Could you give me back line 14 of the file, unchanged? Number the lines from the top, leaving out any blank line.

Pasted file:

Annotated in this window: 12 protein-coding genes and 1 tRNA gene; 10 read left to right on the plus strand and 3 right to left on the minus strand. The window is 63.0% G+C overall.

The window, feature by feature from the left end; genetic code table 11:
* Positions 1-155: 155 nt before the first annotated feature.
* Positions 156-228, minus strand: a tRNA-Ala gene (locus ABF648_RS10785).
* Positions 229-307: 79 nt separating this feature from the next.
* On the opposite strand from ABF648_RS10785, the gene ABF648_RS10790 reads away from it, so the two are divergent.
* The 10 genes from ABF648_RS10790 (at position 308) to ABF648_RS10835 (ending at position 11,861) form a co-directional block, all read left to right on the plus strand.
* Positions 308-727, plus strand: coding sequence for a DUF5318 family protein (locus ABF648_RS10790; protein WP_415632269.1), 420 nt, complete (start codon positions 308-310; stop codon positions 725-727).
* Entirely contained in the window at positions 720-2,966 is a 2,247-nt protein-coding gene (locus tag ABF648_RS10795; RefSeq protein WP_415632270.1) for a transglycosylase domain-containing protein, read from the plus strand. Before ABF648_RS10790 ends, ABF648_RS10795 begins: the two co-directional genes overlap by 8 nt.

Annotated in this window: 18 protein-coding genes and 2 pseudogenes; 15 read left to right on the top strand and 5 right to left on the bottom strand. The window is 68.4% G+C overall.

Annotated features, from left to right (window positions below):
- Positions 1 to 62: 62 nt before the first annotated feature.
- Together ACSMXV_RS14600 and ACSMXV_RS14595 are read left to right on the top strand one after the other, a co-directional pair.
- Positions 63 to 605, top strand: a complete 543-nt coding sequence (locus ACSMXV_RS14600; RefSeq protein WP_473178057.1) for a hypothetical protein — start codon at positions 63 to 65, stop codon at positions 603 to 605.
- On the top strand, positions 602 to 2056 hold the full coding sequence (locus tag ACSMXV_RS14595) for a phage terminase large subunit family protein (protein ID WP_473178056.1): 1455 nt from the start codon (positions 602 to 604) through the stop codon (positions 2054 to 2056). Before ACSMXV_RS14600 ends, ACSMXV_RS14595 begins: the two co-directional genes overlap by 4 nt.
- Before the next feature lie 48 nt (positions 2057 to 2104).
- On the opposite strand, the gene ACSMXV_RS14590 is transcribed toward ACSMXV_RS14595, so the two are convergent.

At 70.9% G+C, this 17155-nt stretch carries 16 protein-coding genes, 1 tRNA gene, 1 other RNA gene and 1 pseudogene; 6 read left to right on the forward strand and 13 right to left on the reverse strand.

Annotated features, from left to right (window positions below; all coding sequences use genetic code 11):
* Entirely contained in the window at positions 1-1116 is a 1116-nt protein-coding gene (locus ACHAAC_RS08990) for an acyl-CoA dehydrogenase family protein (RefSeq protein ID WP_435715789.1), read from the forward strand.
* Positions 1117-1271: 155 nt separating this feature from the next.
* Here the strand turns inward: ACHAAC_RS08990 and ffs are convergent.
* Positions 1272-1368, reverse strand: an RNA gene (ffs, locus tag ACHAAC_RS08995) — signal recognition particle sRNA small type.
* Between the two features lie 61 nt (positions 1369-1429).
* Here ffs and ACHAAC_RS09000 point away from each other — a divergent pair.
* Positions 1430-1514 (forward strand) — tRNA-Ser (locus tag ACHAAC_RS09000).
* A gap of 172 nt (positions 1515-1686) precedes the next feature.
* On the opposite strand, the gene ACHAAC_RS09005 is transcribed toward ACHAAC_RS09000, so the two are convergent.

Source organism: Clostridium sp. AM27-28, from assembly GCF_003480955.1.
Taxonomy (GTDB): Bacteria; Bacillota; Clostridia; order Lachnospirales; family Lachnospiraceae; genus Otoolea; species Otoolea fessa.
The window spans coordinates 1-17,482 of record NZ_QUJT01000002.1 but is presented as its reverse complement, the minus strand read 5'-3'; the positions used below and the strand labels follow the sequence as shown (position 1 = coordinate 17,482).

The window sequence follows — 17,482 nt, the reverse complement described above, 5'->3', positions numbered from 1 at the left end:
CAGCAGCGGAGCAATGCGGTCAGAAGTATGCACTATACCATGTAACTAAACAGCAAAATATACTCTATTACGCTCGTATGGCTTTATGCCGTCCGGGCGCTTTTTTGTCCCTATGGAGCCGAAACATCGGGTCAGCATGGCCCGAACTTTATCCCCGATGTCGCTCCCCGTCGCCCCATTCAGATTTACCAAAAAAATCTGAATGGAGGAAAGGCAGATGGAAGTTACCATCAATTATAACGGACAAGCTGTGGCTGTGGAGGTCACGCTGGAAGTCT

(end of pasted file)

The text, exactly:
- Positions 63 to 605, top strand: a complete 543-nt coding sequence (locus ACSMXV_RS14600; RefSeq protein WP_473178057.1) for a hypothetical protein — start codon at positions 63 to 65, stop codon at positions 603 to 605.